# Hydrostatic pressure - barrel vs. small cylinder of water

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1. Sep 7, 2015

### Rectifier

This problem was translated from Swedish, sorry for any grammatical errors present.

The problem

The grey is liquid is water. The small container is a pipe made of glas and the big container is a barrel. Water is poured into the glas pipe. When water reaches 12m over the barrel top(lid) the barrel breaks.

Calculate
a) the mass of the water in the glass pipe (over the lid)
b) the total force on the lid when the barrel breaks

Relevant equations
Liquid - water
h = 12m
R = 0.20m
r = 0.003m
(^^values from below the figure in my book)
$p=dgh$

The attempt

a)
Density is described by $d = \frac{m}{V}$
Volume of a cylinder is $V = \pi r^2 h$
density for water is $d = 1000 kg/m^3$

Mass is thus:

$m = d \cdot V = d \cdot \pi r^2 h= 1000 kg/m^3 \cdot \pi (0.003)^2 12 = 0.339292... kg$​

b)
There is a hole in the lid so I calculate the area of the doughnut.
The area of the lid is

$A_L = \pi r_n^2 = \pi (R-r)^2 = \pi (0.20 - 0.003)^2$
The pressure is

$p = \frac{F}{A_L} \\ F=pA_L = \pi (0.20 - 0.003)^2p$​

I have only one more interesting formula in the book on this chapter - namely:

$p=dgh$
where
d = density
g = gravity at the surface of the material
h = height

I know that

d for water is = 1000 kg/m^3
g = 9.82
h = 12m

then
$F=pA = A_Ldgh = 1000 \cdot 9.82 \cdot 12 \cdot \pi (0.20 - 0.003)^2 = 14367.3 N$​

It feels like I should add atmospheric pressure somwhere but I am not 100% sure.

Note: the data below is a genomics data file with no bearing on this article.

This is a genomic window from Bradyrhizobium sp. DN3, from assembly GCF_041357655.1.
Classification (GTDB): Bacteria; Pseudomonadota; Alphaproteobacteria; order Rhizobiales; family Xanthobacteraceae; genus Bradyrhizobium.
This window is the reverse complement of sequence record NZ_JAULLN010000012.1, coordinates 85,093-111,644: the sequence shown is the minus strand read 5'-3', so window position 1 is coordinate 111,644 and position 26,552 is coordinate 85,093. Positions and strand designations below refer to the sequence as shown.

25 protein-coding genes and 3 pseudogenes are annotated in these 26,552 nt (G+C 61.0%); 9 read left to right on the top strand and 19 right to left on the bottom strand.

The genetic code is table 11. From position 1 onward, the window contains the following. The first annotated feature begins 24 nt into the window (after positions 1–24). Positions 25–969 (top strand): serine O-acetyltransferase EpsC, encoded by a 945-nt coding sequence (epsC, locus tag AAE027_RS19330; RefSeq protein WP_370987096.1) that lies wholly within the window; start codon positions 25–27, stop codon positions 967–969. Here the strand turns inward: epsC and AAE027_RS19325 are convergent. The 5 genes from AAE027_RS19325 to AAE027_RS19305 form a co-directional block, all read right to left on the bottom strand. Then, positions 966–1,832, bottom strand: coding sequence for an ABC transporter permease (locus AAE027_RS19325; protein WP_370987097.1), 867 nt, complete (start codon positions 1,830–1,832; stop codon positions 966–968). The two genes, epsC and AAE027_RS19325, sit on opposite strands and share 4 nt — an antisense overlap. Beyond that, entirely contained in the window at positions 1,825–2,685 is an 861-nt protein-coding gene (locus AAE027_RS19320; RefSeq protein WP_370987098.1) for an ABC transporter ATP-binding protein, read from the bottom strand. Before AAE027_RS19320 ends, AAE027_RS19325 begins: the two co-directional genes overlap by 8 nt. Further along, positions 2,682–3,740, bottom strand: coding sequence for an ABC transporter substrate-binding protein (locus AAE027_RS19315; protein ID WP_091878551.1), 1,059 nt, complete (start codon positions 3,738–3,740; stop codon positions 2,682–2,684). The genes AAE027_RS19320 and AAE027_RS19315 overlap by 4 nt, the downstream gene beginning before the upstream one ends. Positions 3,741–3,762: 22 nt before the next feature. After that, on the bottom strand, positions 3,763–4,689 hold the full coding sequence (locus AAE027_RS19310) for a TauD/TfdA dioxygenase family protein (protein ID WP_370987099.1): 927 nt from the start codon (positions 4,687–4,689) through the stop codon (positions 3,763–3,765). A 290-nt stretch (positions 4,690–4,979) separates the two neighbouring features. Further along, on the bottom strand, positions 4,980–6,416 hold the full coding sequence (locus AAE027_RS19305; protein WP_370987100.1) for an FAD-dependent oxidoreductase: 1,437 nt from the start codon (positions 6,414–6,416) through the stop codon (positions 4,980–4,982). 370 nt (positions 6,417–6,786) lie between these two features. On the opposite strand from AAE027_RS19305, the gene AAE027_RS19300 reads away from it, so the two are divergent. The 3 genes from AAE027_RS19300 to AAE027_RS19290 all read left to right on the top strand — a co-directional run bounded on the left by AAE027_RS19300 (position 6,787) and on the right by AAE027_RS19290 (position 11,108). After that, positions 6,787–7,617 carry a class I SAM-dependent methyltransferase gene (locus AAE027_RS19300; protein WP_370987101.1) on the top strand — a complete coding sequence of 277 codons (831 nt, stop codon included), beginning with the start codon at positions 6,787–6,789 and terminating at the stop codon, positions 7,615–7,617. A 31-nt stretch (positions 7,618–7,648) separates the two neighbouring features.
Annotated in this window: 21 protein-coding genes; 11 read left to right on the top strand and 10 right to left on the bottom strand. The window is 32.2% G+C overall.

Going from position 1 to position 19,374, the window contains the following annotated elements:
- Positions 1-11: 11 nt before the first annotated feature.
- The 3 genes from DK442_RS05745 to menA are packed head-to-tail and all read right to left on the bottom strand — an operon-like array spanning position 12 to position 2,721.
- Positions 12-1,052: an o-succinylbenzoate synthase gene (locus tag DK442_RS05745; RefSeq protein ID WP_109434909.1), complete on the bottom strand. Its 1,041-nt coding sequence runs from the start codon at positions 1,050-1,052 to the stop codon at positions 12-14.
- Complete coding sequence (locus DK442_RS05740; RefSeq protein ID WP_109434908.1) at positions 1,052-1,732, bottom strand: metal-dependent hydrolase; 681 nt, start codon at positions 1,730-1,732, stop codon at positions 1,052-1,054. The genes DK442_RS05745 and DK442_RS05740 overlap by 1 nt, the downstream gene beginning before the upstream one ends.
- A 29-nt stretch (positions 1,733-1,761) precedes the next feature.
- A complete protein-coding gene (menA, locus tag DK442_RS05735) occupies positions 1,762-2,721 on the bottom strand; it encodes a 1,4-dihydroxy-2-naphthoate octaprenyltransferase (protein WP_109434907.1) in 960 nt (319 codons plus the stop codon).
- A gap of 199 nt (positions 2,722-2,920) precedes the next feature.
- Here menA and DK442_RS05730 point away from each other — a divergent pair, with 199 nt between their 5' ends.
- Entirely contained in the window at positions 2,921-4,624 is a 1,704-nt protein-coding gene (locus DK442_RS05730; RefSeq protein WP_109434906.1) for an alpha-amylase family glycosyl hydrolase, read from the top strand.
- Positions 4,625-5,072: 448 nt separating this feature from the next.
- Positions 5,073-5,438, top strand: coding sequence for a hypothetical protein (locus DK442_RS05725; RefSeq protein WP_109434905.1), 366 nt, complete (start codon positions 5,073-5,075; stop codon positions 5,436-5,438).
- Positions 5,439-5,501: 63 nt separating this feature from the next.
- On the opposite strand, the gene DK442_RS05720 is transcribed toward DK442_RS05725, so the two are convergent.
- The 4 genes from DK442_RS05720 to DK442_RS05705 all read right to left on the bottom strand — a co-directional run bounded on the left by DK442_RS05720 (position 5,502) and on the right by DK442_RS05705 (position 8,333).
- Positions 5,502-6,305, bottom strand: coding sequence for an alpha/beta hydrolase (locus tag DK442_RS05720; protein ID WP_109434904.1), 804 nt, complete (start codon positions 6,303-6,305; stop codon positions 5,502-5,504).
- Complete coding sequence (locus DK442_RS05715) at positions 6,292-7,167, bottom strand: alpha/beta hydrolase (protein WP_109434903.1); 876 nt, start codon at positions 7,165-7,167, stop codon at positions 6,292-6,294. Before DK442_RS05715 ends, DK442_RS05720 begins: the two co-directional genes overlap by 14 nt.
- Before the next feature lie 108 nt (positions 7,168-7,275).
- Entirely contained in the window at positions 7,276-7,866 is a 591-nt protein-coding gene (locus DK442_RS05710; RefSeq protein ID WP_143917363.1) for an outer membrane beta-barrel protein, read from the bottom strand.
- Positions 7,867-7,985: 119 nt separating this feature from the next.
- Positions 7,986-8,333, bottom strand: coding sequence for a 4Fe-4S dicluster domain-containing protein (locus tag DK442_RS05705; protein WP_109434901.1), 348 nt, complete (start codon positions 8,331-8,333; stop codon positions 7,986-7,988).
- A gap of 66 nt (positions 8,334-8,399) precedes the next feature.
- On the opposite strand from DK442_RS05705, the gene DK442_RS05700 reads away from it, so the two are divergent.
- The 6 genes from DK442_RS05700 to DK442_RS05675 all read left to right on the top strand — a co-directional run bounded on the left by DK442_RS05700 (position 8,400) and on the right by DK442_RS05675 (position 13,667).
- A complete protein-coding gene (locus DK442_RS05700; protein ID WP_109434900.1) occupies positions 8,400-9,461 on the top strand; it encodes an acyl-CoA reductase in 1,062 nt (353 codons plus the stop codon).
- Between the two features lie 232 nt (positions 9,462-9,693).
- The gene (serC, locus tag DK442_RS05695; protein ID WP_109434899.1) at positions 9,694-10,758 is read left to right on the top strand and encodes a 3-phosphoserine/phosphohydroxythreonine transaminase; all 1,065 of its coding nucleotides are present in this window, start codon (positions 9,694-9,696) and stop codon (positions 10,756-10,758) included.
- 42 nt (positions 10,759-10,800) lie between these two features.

EDIT:
Apparently $F_{total} = F_{water} + F_{air}$

and the foce from the air is
$F=p_{atm}A_L = 100kPa A_L = 100 \cdot 10^3 \pi (0.20 - 0.003)^2 = 12192.2...$

Thus $F_{total} = F_{water} + F_{air} = 14367.3 N + 12192.2N =26559.5 N$
Does it look right?

Last edited: Sep 7, 2015
2. Sep 7, 2015

### SteamKing

Staff Emeritus
You have added the force due to air pressure acting on the lid

Is this the correct formula for the area of the donut? Remember, (R2 - r2) ≠ (R - r)2
You should make and examine a free body diagram of the lid of the barrel to see if adding in the force due to air pressure is valid.

3. Sep 7, 2015

### Rectifier

Thank you for your help! I will be back with another try soon.

Congrats on almost 10k posts! :D

4. Sep 7, 2015

### Rectifier

Attempt 2

b)

Donut
$A_L = A_1 - A_2 = \pi R^2 - \pi r^2 = \pi( R^2 - r^2)= \pi (0.20^2 - 0.003^2)$
The pressure is

$p = \frac{F}{A_L} \\ F=pA_L = \pi (0.20^2 - 0.003^2)p$

$p=dgh$​

$F=pA = A_Ldgh = 1000 \cdot 9.82 \cdot 12 \cdot \pi (0.20^2 - 0.003^2) = 14804.9N$​
and the foce from the air is

$F=p_{atm}A_L = 100kPa A_L = 100 \cdot 10^3 \pi (0.20^2 - 0.003^2) =12563.5 N$​

Thus
$F_{total} = F_{water} - F_{air} = 14804.9N -12563.5 N = 2241 N$ up towards the sky
Does it look right now :D?

Last edited: Sep 7, 2015
5. Sep 7, 2015

### SteamKing

Staff Emeritus
You overlooked my suggestion about drawing a free body diagram of the barrel lid to see if it is valid to include the force due to air pressure in your calculations...

Your current calculations assume that the force due to air pressure is acting against the force due to hydrostatic pressure on the lid. Is this assumption really true?

Remember, air pressure is acting on the all exterior surfaces of the barrel, and air pressure is also acting on the column of water in the pipe.

6. Sep 7, 2015

### Rectifier

Sorry, will try again.

7. Sep 7, 2015

### Rectifier

I am not that good at drawing forces, sorry. Here is my attempt:

orange - water's force on the lid
black - air's force on the lid
grey - forces of no interest

I guess that the main problem here is to realize wether that air pressure on the column of water translates into more waterpressure on the lid.

I am sorry but I have no idea how to turn that into a calculation. Thank you for your help so far!

8. Sep 7, 2015

### SteamKing

Staff Emeritus
Take the calculation in steps.